Phalaris arundinacea - L.
Reed Canarygrass
Other Common Names: reed canarygrass
Taxonomic Status: Accepted
Related ITIS Name(s): Phalaris arundinacea L. (TSN 41335)
Unique Identifier: ELEMENT_GLOBAL.2.159238
Element Code: PMPOA4R030
Informal Taxonomy: Plants, Vascular - Flowering Plants - Grass Family
 
Kingdom Phylum Class Order Family Genus
Plantae Anthophyta Monocotyledoneae Cyperales Poaceae Phalaris
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Concept Reference
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Concept Reference: Kartesz, J.T. 1994. A synonymized checklist of the vascular flora of the United States, Canada, and Greenland. 2nd edition. 2 vols. Timber Press, Portland, OR.
Concept Reference Code: B94KAR01HQUS
Name Used in Concept Reference: Phalaris arundinacea
Conservation Status
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NatureServe Status

Global Status: G5
Global Status Last Reviewed: 13May2016
Global Status Last Changed: 18Jun1984
Ranking Methodology Used: Ranked by inspection
Rounded Global Status: G5 - Secure
Reasons: Widespread in North America and Eurasia; very abundant in parts of its range.
Nation: United States
National Status: N5
Nation: Canada
National Status: N5 (02Jun2011)

U.S. & Canada State/Province Status
United States Alabama (SNR), Alaska (S3), Arizona (SNR), Arkansas (SNR), California (SNR), Colorado (SNA), Connecticut (SNR), Delaware (SNA), District of Columbia (SNR), Idaho (SNR), Illinois (S3S4), Indiana (SNA), Iowa (S5), Kansas (SNR), Kentucky (S5?), Maine (SNR), Maryland (SNR), Massachusetts (SNR), Michigan (SNR), Minnesota (SNA), Missouri (SNR), Montana (SNA), Nebraska (SNR), Nevada (SNR), New Hampshire (SNR), New Jersey (S4), New Mexico (SNR), New York (S5), North Carolina (S4), North Dakota (SNR), Ohio (SNR), Oklahoma (SNR), Oregon (SNR), Pennsylvania (SNR), Rhode Island (SNR), South Dakota (SNR), Tennessee (SNR), Utah (SNR), Vermont (SNR), Virginia (S5), Washington (SNR), West Virginia (S5), Wisconsin (SNR), Wyoming (S3S4)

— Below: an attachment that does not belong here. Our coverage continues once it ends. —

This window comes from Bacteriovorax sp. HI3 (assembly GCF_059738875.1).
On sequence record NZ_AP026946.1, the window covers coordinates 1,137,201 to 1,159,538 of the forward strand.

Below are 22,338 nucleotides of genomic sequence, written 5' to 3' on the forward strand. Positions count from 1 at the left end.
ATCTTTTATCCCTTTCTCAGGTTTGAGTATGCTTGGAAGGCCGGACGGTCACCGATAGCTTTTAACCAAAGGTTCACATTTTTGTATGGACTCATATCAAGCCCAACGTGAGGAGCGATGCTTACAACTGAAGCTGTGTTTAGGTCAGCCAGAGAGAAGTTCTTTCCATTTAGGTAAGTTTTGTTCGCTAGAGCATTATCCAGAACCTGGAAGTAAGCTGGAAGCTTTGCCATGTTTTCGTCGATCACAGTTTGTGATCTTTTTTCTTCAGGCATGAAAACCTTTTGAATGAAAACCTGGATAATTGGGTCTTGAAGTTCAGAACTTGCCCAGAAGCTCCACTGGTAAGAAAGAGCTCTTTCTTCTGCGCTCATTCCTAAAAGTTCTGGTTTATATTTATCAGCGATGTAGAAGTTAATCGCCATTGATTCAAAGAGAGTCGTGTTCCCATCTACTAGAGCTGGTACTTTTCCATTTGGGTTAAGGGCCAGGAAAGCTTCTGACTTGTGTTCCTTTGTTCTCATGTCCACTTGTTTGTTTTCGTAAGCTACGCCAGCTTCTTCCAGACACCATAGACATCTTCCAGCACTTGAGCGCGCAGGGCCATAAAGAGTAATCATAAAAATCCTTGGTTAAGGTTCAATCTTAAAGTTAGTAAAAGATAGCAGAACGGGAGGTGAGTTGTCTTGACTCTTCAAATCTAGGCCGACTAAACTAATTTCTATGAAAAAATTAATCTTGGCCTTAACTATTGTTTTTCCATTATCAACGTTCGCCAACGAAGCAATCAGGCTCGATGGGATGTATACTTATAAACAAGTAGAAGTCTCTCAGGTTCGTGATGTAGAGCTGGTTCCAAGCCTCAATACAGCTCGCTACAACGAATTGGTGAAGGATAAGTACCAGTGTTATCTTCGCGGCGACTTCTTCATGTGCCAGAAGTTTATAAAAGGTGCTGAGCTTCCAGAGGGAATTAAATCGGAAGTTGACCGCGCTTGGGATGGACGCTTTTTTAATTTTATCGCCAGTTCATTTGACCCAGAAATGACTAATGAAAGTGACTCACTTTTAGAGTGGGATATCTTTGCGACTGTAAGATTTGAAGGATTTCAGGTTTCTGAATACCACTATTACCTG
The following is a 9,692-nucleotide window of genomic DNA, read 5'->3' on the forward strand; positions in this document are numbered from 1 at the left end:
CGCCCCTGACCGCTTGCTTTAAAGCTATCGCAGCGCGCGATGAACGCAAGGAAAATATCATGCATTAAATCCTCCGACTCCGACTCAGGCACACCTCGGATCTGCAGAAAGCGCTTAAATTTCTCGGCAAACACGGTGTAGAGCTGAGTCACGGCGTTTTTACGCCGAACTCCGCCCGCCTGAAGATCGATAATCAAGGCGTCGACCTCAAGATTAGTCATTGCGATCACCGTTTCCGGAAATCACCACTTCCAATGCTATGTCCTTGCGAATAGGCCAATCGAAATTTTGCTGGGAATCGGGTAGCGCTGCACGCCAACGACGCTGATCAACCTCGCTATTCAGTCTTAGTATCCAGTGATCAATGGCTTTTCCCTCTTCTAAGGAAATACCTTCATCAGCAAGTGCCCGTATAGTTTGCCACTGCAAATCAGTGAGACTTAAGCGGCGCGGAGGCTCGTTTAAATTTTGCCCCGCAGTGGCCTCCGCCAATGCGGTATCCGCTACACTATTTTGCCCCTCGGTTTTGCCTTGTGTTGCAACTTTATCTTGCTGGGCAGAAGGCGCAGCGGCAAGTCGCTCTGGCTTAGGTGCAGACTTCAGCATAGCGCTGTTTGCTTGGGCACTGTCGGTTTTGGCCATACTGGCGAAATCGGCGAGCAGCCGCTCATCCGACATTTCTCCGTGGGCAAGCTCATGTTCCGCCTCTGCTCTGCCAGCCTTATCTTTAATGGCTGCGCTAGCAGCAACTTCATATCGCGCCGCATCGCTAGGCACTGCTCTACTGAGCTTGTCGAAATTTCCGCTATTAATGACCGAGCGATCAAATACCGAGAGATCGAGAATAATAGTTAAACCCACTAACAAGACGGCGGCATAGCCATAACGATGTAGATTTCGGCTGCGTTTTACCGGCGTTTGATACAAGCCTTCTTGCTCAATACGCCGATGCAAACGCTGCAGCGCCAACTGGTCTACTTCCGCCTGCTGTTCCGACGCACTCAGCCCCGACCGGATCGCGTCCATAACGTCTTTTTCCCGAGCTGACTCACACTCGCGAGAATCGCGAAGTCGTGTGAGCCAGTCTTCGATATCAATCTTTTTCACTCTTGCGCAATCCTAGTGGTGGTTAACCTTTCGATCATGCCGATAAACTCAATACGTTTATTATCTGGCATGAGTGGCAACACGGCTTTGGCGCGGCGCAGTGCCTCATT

Canada Alberta (S5), British Columbia (SNA), Manitoba (S5), New Brunswick (S5), Newfoundland Island (SNR), Northwest Territories (SNR), Nova Scotia (S5), Ontario (S5), Prince Edward Island (SNA), Quebec (S5), Saskatchewan (S4S5), Yukon Territory (S2)

Other Statuses

NatureServe Global Conservation Status Factors

Number of Occurrences: 81 to >300
Number of Occurrences Comments: Estimate is based on wide range of the species and its extreme abundance/frequency in parts of that range.

Population Size Comments: Widespread in North America, Eurasia.

Other NatureServe Conservation Status Information

Distribution
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U.S. States and Canadian Provinces
Color legend for Distribution Map
NOTE: The distribution shown may be incomplete, particularly for some rapidly spreading exotic species.

U.S. & Canada State/Province Distribution
United States AKnative and exotic, AL, AR, AZ, CA, COexotic, CT, DC, DEexotic, IA, ID, IL, INexotic, KS, KY, MA, MD, ME, MI, MNexotic, MO, MTexotic, NC, ND, NE, NH, NJ, NM, NV, NY, OH, OK, OR, PA, RI, SD, TN, UT, VA, VT, WA, WI, WV, WY
Canada AB, BCexotic, MB, NB, NF, NS, NT, ONnative and exotic, PEexotic, QC, SK, YTnative and exotic

Range Map
No map available.


U.S. Distribution by County Help
State County Name (FIPS Code)
AK Yukon-Koyukuk (CA) (02290)
* Extirpated/possibly extirpated
U.S. Distribution by Watershed Help
Watershed Region Help Watershed Name (Watershed Code)
19 Birch-Beaver Creeks (19040402)+
+ Natural heritage record(s) exist for this watershed
* Extirpated/possibly extirpated
Ecology & Life History
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Habitat Comments: Wet meadows along creeks, stream banks, margins of springs.
Economic Attributes Not yet assessed
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Management Summary Not yet assessed
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Population/Occurrence Delineation Not yet assessed
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Population/Occurrence Viability
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U.S. Invasive Species Impact Rank (I-Rank)
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Disclaimer: While I-Rank information is available over NatureServe Explorer, NatureServe is not actively developing or maintaining these data. Species with I-RANKs do not represent a random sample of species exotic in the United States; available assessments may be biased toward those species with higher-than-average impact.

I-Rank: High
Rounded I-Rank: High